Raquel Meyers is a self-taught Spanish artist who is now based in Sweden. Her thing: creating animations on the Commodore 64, the cult 80s home computer. She can literally spend hours on end typing the animations pixel by pixel, which she will then use in her performances. In her KYBDslöjd protocol, there is no such thing as CTRL-Z, meaning that corrections aren't an option. Any unintended strike will force you to start all over again. Her aesthetic is pixellated, filled with quirky characters and psychedelic colours. The 8-bit architecture goes beyond the simple vintage appeal of old video games by bringing to life an alienated and unsettling reality. To Raquel Meyers, old technologies are not "dead media" from the past that are being reanimated to serve self-centred monologues. She sees them like a tool that she uses to challenge herself. Many festivals and cultural centres have hosted her work, among which Transmediale, Fylkingen, Piksel, Mapping, La Casa encendida and Cimatics, Liste Art Fair Basel, Ars Electronica Centre, Alingsås Konsthall, Bonniers Konsthall, Xpo Gallery, Click New Media Arts Festival, Alt_Cph, BEK- Bergen Centre for Electronic Arts, LABoral, as well as iMAL.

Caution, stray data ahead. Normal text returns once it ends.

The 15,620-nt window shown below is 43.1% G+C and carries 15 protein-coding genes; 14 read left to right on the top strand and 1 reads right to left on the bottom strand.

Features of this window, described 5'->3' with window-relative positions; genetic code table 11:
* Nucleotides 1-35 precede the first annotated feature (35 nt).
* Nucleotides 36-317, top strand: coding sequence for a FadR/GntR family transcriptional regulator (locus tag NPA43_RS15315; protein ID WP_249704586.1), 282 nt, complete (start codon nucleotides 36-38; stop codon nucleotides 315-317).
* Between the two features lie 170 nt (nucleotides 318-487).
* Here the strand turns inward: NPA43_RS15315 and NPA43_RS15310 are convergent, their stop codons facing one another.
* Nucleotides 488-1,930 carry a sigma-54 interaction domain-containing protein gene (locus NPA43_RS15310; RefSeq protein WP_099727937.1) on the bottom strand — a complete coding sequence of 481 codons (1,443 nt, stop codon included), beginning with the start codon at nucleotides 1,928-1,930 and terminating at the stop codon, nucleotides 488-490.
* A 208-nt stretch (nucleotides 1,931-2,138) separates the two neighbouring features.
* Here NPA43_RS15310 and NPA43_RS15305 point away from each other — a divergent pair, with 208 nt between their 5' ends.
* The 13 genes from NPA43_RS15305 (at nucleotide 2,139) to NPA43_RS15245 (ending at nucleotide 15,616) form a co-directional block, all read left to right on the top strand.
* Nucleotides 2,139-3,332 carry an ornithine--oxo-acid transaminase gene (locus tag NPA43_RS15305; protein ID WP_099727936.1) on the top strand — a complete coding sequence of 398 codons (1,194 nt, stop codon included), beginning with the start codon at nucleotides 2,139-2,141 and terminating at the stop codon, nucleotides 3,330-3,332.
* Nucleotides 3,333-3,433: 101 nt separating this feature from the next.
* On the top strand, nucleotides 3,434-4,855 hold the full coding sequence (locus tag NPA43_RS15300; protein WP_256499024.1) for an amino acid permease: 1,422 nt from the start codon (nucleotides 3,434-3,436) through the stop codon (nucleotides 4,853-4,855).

KYBDslöjd. Type In Beyond the Scrolling Horizon
Raquel Meyers’ aesthetic is akin to the brutalist movement in architecture. Here, technology and the series of keystrokes tell a simple story where text is used unadorned and roughcast like concrete. Brutalism is often associated to dystopia, and yet KYBDslöjd evokes an object of nostalgia through the constant repetition of its creative process. The artist subtly hints at concepts of our times: consumption and the obsolescence of hardware and software.